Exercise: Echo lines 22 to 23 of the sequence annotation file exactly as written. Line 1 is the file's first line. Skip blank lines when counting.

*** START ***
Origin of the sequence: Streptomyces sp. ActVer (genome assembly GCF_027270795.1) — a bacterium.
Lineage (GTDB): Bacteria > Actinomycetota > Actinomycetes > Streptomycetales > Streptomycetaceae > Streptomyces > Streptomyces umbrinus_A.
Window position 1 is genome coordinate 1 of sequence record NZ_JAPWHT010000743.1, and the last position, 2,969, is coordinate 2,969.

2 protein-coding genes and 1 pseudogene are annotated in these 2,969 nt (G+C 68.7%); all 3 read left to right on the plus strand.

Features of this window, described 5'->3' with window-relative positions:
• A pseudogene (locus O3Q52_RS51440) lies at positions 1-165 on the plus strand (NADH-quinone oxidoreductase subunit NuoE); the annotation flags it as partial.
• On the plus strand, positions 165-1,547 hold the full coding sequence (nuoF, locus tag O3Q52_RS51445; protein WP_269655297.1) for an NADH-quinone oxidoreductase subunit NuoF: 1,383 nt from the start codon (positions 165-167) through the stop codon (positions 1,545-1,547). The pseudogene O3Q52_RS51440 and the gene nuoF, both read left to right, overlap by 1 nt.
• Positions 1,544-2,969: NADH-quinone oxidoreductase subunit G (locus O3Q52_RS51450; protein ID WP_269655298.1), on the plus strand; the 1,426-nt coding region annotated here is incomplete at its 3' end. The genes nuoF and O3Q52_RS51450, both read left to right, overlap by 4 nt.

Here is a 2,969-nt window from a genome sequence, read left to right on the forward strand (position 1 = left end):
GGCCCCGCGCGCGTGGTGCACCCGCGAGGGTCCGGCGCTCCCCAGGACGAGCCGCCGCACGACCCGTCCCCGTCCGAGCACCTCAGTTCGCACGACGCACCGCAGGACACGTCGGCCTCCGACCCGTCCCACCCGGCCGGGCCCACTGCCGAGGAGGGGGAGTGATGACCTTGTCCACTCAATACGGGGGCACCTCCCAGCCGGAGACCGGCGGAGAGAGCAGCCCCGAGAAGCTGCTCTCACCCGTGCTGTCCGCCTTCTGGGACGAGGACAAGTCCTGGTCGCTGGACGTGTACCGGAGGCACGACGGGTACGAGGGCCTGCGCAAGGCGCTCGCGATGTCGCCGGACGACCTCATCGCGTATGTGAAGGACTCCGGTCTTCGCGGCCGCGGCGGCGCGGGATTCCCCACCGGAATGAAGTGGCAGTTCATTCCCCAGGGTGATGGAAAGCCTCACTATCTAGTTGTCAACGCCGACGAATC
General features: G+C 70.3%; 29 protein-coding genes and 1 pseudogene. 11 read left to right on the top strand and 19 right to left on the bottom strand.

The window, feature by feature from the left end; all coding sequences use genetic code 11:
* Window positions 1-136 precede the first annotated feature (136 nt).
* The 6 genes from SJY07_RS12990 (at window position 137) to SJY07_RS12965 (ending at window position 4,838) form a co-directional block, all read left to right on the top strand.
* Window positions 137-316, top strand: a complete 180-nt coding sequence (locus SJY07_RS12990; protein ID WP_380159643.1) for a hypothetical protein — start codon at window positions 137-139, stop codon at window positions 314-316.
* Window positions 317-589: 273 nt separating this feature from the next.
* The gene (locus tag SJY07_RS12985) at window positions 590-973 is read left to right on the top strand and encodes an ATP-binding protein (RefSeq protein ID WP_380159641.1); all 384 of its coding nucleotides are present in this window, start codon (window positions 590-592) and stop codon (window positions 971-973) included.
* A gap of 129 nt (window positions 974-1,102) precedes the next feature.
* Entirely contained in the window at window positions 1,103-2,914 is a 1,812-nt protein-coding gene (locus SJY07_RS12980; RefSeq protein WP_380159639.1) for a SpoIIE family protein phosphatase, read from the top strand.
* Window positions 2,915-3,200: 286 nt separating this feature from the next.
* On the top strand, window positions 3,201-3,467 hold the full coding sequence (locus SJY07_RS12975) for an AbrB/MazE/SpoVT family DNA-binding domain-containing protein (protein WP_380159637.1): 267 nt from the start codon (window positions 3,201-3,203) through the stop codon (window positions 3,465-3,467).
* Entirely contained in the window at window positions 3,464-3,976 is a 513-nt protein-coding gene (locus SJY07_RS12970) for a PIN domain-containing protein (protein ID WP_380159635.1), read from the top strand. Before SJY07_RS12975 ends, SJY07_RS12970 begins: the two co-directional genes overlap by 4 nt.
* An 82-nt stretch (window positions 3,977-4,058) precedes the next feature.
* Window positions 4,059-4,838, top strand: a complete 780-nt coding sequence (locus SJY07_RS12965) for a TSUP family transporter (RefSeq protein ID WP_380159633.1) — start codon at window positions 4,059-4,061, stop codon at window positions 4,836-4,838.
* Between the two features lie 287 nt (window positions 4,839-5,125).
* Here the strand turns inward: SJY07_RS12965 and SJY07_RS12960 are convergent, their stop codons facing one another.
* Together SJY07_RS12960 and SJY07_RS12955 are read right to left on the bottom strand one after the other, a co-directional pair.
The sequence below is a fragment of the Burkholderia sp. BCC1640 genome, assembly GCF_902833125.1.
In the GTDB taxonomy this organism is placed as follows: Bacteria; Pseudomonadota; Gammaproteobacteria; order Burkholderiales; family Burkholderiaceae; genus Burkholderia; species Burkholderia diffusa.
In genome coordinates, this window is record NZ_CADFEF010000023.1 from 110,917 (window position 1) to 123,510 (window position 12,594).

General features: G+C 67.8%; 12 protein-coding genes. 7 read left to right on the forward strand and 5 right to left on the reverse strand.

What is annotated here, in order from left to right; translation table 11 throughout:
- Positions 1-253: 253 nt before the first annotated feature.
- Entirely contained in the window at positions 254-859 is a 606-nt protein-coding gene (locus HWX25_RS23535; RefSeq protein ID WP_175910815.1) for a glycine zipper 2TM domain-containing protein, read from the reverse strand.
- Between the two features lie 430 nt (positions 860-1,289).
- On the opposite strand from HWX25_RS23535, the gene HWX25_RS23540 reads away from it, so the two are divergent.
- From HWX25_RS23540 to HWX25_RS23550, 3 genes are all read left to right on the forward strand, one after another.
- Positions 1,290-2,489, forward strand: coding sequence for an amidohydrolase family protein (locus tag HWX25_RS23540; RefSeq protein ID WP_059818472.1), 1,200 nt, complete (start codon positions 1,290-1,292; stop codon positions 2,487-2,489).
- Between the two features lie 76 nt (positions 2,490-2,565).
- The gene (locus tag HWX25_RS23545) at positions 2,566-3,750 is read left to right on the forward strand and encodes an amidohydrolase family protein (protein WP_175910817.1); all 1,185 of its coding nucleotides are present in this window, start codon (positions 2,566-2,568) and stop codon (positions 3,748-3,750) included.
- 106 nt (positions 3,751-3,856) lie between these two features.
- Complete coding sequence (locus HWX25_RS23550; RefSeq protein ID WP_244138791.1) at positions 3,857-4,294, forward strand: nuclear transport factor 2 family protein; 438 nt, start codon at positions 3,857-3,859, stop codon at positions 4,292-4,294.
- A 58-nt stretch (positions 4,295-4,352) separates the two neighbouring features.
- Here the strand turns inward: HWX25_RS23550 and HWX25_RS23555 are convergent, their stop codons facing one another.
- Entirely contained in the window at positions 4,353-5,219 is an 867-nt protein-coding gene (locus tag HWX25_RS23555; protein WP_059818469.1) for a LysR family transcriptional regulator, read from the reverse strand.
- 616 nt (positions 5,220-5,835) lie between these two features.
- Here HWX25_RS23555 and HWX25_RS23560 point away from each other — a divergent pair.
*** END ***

* Entirely contained in the window at window positions 3,464-3,976 is a 513-nt protein-coding gene (locus SJY07_RS12970) for a PIN domain-containing protein (protein ID WP_380159635.1), read from the top strand. Before SJY07_RS12975 ends, SJY07_RS12970 begins: the two co-directional genes overlap by 4 nt.
* An 82-nt stretch (window positions 3,977-4,058) precedes the next feature.